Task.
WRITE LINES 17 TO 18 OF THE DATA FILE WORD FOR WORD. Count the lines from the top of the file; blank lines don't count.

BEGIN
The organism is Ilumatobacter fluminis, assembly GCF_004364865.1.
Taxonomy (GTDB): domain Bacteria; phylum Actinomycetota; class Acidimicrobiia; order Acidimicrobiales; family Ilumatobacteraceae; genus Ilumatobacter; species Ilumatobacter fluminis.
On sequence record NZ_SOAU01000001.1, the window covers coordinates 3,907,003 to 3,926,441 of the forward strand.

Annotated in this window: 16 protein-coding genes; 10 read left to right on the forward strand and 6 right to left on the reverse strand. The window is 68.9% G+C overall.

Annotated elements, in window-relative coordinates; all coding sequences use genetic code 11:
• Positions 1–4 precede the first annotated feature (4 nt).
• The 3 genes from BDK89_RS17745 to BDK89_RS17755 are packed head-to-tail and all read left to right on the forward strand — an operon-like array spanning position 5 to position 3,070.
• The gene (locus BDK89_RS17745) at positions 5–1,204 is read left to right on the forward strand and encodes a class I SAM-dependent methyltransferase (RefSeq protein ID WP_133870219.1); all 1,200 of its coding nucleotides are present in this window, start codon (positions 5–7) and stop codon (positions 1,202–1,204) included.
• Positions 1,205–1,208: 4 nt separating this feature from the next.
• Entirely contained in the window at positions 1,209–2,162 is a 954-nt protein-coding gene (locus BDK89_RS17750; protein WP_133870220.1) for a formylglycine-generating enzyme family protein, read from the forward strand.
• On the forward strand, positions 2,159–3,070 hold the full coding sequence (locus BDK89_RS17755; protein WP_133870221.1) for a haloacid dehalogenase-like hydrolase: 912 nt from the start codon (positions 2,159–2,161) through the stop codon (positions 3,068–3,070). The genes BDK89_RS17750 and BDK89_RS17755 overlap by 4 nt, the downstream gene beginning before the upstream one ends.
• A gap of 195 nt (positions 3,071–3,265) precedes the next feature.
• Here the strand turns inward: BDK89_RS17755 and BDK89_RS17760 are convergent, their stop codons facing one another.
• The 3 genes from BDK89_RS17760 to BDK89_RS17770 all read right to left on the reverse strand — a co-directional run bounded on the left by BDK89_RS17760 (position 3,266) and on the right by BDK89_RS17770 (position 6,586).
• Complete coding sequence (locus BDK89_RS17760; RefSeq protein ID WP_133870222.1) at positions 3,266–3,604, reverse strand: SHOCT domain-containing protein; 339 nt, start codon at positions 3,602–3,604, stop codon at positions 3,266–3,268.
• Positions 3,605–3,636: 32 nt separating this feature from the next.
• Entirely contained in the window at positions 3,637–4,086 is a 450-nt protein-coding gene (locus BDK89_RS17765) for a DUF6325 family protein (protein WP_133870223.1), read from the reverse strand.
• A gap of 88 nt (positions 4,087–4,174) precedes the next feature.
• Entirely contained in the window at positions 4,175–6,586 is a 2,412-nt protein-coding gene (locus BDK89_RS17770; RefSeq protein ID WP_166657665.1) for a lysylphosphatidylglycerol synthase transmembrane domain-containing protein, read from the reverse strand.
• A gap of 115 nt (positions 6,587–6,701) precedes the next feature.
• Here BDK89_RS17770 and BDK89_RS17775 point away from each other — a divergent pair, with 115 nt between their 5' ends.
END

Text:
• Entirely contained in the window at positions 3,637–4,086 is a 450-nt protein-coding gene (locus BDK89_RS17765) for a DUF6325 family protein (protein WP_133870223.1), read from the reverse strand.
• A gap of 88 nt (positions 4,087–4,174) precedes the next feature.